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In the second report of its kind, ASIC said the most recent AGM season was conducted in “unique circumstances” against the backdrop of the Banking Royal Commission.

The season saw an increase in the number of remuneration strikes accompanied by an upsurge in the magnitude of 'against' votes on remuneration reports, the regulator said. Issues raised by shareholders included the complexity of remuneration structures (particularly ‘combined’ plans, which amalgamate long-term and short-term incentives) and "a sense of inequality where wage growth of other company employees is low or stagnant".

'For’ votes in the banking sector fell significantly from around 96 per cent in 2017 to around 66 per cent in 2018. ASIC said the result appears to be directly related to the conduct-related concerns highlighted by the Royal Commission and, in particular, “those companies’ failure to account for this through their remuneration practices”.

However, ASIC observed shareholders using remuneration report votes to signal “broader” discontent rather than discontent exclusively relating to executive remuneration. “Remuneration reports that received a strike were not limited to remuneration amount or structure but were used to show discontent with share price performance and other conduct issues,” ASIC said.

Further on this theme, “Several chairpersons and CEOs used their opening addresses at AGMs to acknowledge failings or mistakes made by the company and commitment to improving.”

ESG reporting

Shareholders requisitioned resolutions on Environmental Social and Governance criteria (ESG) issues in four ASX200 companies in the 2018 AGM season (a total of 11 shareholder-requisitioned resolutions overall), a decrease from 2017, where six ASX 200 companies received shareholder requisitions on ESG issues.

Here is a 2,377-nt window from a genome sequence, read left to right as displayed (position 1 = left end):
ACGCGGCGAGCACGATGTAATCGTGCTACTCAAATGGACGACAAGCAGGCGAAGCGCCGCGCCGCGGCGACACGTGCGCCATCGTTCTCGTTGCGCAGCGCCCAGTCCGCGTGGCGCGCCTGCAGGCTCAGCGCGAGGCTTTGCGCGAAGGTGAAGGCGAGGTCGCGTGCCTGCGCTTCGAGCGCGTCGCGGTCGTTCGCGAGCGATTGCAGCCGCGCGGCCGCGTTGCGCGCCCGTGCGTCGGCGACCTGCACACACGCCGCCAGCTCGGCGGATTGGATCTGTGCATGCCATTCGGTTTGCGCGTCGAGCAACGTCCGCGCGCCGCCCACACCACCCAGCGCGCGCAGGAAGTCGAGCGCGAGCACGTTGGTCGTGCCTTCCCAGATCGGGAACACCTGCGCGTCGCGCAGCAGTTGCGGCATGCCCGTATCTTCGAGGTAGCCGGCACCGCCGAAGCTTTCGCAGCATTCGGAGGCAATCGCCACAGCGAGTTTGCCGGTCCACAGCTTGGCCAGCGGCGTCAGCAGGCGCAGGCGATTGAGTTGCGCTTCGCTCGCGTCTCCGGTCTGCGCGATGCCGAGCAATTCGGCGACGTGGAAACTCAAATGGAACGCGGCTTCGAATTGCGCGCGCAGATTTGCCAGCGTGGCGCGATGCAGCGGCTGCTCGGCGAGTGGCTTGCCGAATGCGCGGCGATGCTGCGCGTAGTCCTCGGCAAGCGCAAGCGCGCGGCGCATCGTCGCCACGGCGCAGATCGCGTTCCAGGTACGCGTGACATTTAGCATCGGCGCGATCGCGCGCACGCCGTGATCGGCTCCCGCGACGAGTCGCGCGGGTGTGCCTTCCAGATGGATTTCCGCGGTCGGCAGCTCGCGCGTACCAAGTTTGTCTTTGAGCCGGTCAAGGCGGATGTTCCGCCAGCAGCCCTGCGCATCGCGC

ESG issues featured prominently at a number of AGMs, and climate change was the most commonly raised ESG issue ASIC observed. "Shareholders sought to understand the steps boards were taking to identify, address and mitigate climate-related risks to the company’s business, as well as advocating for boards to take action – for example, by committing to certain emissions targets or limiting business with non-renewable energy companies", the report found.

ASIC Corporate Governance Taskforce

The report also provided details on the scope of the Corporate Governance Taskforce, announced by the Federal Government in August 2018.

The Corporate Governance Taskforce will review a selection of entities within the ASX 100 (both those providing financial services and those not), to closely observe governance practices across the spectrum of large listed companies.

The taskforce has three key areas of focus:

  • the role of the board and officers in the oversight (and in the case of officers, the management) of non-financial risk
  • board decision making on executive remuneration, including the granting and vesting of variable remuneration
  • the adequacy and effectiveness of existing corporate governance disclosures against entities’ governance practices.

In September, Commissioner John Price addressed the Annual Chief Risk Officer Conference on the topic: ‘ASIC’s strategic focus and key priorities over the next year: Improving conduct and restoring trust’. He said the taskforce “will look at how directors are actively exercising their stewardship functions, particularly in relation to non-financial risk”.

In particular, the review will consider the following questions:

  • How are directors and officers ensuring that they know enough about the entity to ask the right questions? How do they know what they are not being told?
  • How are they holding their executive teams to account?
  • In large, complex entities, how do they ensure that they have meaningful oversight over all material non-financial risks of the entity?
  • How are they satisfied that the compliance and risk functions of the entity are being adequately funded?